Photo credit: Daren Scott
From left, Jeffrey Jones, Summer Spiro, Lisel Gorell-Getz, Steve Gunderson
All is not quite as advertised in suburbia, playwright Lisa D’Amour shows us in “Detroit,” a 2011 Pulitzer Prize finalist in its West Coast premiere through March 16 at San Diego Repertory Theatre.
That’s not exactly a startling revelation, but D’Amour wants us to consider whether it ever was, and where we go from here.
The play’s title is less a geographic designation than a metaphor for decaying middle class dreams. “Detroit” takes place in “a suburb of a mid-sized American city” – one of those tract-home oases built in the late ’50s to satisfy the American dream of home ownership. D Martyn Bookwalter’s versatile turntable set design easily allows the switch from one house to the other.
When the lights come up, Ben (Steve Gunderson) and his wife Mary (Lisel Gorell-Getz) are hosting a backyard barbecue for new neighbors Kenny (Jeffrey Jones) and Sharon (Summer Spiro).
Ben, a low-key bank employee for more than a decade, was recently laid off. Now he’s trying to build a web site in order to start a home-based financial planning business. Mary, a paralegal at a law firm, never looks quite happy. In fact, she’s scared, and drinks a little too much to try to forget that problem.
Kenny and Sharon are a little younger and a lot less buttoned-down than their hosts. Tattooed Kenny looks a bit rough around the edges and works in a warehouse. Sharon, who answers customer service calls at a phone bank, is voluble and a bit strange. She has what Kenny calls “a sailor mouth” and outsized on-the-surface emotions, including becoming weepy because neighbors don’t ask each other to dinner anymore. Both are recently out of drug rehab and have a rather loosey-goosey approach to what Mary might consider The Way Things Are Done.
You might think these couples would have little in common, and you’d be right. But they’ve invited Kenny and Sharon to dinner because, as Ben puts it, “we have no friends” and it may be they have something to teach each other.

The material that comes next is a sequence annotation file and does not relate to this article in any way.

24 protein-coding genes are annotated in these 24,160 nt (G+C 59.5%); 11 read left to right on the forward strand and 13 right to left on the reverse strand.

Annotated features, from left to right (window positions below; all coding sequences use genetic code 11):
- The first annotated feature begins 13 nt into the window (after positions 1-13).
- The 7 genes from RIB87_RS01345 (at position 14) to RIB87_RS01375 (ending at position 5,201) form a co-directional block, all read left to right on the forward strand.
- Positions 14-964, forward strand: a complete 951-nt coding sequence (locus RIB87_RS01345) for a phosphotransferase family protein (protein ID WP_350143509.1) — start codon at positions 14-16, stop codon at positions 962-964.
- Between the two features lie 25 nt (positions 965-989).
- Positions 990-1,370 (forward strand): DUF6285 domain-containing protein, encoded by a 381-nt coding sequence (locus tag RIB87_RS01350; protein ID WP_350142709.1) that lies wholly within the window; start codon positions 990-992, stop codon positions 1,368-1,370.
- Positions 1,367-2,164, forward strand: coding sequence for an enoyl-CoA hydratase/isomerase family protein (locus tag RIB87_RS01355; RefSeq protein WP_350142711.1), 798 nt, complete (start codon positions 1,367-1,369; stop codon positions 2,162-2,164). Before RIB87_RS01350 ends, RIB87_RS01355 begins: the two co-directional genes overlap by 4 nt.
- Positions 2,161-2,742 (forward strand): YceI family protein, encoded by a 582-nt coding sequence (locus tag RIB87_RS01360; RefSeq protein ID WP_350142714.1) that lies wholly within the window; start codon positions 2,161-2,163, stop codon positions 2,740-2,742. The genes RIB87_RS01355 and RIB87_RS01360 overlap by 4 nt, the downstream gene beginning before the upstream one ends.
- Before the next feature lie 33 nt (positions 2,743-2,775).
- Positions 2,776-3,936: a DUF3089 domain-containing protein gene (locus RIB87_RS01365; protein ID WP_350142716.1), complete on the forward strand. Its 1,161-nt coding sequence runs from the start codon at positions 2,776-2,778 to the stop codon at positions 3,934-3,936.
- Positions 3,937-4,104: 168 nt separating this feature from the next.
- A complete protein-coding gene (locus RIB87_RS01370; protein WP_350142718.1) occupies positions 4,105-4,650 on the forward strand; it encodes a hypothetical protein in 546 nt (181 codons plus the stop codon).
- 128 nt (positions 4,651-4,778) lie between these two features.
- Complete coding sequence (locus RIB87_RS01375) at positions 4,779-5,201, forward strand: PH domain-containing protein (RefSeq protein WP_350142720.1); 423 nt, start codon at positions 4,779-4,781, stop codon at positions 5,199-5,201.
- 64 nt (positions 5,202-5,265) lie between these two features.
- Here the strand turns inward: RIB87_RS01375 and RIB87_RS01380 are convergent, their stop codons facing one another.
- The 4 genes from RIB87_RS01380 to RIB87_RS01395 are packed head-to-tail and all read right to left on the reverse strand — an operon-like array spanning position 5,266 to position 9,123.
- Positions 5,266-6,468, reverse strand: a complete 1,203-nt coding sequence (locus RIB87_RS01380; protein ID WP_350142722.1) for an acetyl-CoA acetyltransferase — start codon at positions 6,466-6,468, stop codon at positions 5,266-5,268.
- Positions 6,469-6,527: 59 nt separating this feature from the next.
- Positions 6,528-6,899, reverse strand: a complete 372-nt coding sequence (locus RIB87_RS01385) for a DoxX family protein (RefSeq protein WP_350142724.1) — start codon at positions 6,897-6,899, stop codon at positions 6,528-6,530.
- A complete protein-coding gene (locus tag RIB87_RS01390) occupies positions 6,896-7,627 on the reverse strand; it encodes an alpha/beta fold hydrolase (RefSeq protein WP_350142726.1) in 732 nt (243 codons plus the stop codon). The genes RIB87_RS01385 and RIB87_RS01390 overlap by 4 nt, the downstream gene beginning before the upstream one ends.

D’Amour is adept at creating tension, and that’s what she does here – especially in the first act – in an exhausting series of scenes that come across as sketch comedy, illustrated as extreme behavior that seems unrelated to what I take to be the question at hand: what is each character’s American dream, and how will they achieve it?
The second act goes way off the deep end in ways I won’t reveal – except to say that an abortive girls-only camping trip turns into a scene I feared would never end – but one is left with a less than positive vibe about the whole.
Spiro (a new face at the Rep) lets it all hang out in a nonstop off-the-chart performance that wins the prize for energy expended.
Gorell-Getz’s Mary is less voluble and more fearful, but just as domineering as Sharon.
Gunderson is steady as they go, his Ben a sympathetic if almost dull character in this extreme company.
Jones’ Kenny turns out to be the most sympathetic character – a bad boy trying to move to the “good” side and take his weaker (but louder) wife along.
There’s a lot of activity, but not much enlightenment going on in this “Detroit.” It’s a matter of too much work for too little dramatic payoff.
“Detroit” plays through March 16 at San Diego Repertory Theatre’s Lyceum Space, 79 Horton Plaza, Downtown.
Tuesday and Wednesday at 7 pm; Thursday and Friday at 8 pm; Saturday at 2 and 8 pm; Sunday at 2 and 7 pm.
Tickets: (619) 544-1000 or HERE.
To read more reviews by SDGLN Theater Critic Jean Lowerison, click HERE.